Editor's Note: Invincible Iron Man #3 arrives in stores Thursday, July 10.
Ezekiel Stane is a creepy son of a bitch. If his motives haven't chilled you to the bone in previous issues of Invincible Iron Man, let part three of "The Five Nightmares" drive the point home. Just the image of Stane being carted off on a stretcher with a shit-eating grin on his face, while covered in horrible burns, makes the hair stand up on my neck. This is a villain who is challenging Tony on all fronts. He has the powers of a super-villain, but the mind and drive of a young Tony, and it's truly scary. Fraction's choice of villain for his first arc on Invincible Iron Man is inspiring and makes the threat level seem genuine, and thusly, the plot seem larger than life, as well as the foundation of an epic battle of minds for Tony Stark.
When Invincible Iron Man first launched, it was instinctively compared to the recent Iron Man film. With the book hitting shelves a mere week or so after the film arrived in theaters, Invincible Iron Man seemed to be the spiritual sequel to the film, a way to carry on the plot through a monthly comic book. Well, Invincible Iron Man #3 is the nail in the coffin as it segues from the film in two ways. Firstly, it spends a number of pages recapping Stark's ties to Ezekiel's father, Obidiah (main villain of the Iron Man film), which was surprisingly drawn by Salvador Larocca (more on Larocca in a few). Secondly, the plot twist with Pepper Pots caters to both old fans, as well as those jumping onto title because of the Iron Man film. I donít think it's spoiling the book when I say she survives the bombing of Stark Dynamics Tower, but what happens next is a welcome addition to her mythos and nicely weaves her closer to Tony, making them "one and the same."
Again, Salvador Larocca's work on Invincible Iron Man #3 was also a surprise. As I mentioned before, there's a flashback sequence detailing the history between Tony Stark and Obidiah Stane. It took me flipping back to the title page of the issue to realize this section of the book was, in fact, drawn by Larocca. The style is so wildly different from what we have come to expect from Larocca on the title: no mannequin characters, disproportioned body parts, or muddy faces. Instead we are given a sequence drawn with a more cartoony flavor which still renders the entire cast of Invincible Iron Man perfectly. If it wasn't for how good Larocca rendered the Iron Man armor with his standard flashy art, I would almost want this flashback style to take over the entire book. But then again, it's nice to have a single artist making the visual distinction between time periods by using two different styles. And while it's on my mind, Larocca doesn't do a bad job with issue #3 when it comes to faces. They still seem overly shiny, but nothing is disproportioned to the extent that it pulls me out of the action.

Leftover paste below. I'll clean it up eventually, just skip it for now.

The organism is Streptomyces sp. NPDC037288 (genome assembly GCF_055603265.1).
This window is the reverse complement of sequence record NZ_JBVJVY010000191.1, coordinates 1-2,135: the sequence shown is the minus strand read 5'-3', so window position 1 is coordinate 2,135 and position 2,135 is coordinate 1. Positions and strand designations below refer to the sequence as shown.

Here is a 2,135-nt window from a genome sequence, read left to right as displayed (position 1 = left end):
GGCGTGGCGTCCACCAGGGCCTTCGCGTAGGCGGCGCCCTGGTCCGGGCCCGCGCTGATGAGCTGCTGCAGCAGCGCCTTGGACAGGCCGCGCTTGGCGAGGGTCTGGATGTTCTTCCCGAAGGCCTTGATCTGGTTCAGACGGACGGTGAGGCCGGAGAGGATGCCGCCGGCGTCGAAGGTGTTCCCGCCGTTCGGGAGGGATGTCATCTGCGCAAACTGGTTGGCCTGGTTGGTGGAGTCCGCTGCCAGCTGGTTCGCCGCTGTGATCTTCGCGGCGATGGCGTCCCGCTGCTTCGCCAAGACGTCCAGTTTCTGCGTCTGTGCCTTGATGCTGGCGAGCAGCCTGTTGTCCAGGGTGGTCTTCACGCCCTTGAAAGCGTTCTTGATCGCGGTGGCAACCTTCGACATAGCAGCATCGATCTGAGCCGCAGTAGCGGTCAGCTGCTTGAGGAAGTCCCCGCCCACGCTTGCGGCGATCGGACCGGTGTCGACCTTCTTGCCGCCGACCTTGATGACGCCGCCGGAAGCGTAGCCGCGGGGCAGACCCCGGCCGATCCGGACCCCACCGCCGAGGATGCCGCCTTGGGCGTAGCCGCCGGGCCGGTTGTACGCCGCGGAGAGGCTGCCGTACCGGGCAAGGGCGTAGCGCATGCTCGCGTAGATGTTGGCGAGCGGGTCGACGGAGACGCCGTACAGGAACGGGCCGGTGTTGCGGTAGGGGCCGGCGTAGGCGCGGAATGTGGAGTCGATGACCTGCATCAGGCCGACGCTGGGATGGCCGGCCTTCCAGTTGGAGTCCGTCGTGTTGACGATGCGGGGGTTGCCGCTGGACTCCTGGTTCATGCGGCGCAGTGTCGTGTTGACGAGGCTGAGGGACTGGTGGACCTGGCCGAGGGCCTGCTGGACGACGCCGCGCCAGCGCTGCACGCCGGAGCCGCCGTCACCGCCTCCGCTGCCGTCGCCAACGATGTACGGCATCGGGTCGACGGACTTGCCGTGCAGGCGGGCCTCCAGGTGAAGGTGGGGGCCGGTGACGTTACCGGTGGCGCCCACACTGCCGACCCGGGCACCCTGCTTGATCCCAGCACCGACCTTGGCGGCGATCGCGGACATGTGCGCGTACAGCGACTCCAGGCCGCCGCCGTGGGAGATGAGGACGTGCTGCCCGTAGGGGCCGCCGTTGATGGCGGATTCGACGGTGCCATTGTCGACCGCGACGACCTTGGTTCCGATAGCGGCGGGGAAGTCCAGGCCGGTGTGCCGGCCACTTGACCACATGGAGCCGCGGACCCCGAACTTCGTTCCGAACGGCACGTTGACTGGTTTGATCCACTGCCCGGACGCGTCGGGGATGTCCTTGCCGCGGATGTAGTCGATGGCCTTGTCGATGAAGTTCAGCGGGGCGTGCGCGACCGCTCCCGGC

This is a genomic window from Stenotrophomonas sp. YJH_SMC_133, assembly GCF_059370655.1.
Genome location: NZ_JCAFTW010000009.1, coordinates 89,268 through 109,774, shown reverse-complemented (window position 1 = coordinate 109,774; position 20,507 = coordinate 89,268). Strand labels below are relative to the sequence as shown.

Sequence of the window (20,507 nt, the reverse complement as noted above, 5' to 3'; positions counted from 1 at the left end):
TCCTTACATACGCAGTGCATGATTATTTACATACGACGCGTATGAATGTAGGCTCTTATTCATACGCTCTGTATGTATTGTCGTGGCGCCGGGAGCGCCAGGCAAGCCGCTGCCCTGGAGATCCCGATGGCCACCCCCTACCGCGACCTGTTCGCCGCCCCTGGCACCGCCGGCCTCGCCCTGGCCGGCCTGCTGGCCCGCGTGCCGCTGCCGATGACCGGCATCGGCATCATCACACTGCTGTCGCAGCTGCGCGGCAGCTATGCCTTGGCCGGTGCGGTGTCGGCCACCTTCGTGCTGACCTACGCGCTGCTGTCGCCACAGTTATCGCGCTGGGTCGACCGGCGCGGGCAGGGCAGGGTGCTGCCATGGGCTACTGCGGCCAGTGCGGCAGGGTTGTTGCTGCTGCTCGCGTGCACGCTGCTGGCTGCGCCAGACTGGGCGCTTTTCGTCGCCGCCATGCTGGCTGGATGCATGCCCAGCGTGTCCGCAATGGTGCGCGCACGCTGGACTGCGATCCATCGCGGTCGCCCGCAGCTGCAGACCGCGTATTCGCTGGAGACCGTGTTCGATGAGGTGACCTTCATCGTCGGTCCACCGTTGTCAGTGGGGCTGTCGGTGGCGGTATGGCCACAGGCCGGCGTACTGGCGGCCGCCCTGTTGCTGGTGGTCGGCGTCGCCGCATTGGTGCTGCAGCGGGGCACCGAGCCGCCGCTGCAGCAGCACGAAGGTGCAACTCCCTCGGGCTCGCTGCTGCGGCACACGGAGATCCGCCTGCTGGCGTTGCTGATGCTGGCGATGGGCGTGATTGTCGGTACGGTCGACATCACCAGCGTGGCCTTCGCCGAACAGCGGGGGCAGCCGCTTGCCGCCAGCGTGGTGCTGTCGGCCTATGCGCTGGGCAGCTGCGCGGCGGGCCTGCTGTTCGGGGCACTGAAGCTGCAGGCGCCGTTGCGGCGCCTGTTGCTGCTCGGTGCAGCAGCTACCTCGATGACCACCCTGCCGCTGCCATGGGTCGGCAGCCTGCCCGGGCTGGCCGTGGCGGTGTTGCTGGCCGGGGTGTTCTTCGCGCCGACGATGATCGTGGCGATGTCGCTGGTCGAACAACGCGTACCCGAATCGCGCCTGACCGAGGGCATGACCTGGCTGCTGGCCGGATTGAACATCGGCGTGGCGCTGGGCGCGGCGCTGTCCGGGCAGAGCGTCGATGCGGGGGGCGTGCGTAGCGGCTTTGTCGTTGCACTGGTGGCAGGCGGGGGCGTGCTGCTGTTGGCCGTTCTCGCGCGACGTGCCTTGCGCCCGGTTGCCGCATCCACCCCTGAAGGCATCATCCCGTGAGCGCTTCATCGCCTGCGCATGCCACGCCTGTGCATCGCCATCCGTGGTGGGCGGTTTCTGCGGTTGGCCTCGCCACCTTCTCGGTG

So far Matt Fraction is three for three with his work on Invincible Iron Man. I have finally found a shell head book that I can enjoy, and look forward to, each month. The battle of wits between Stark and Stane has been great, but I hope Fraction continues to build the plot of his run from this starting foundation to create an epic run to rival what Brubaker and company are doing on Captain America. Tony Stark deserves it.
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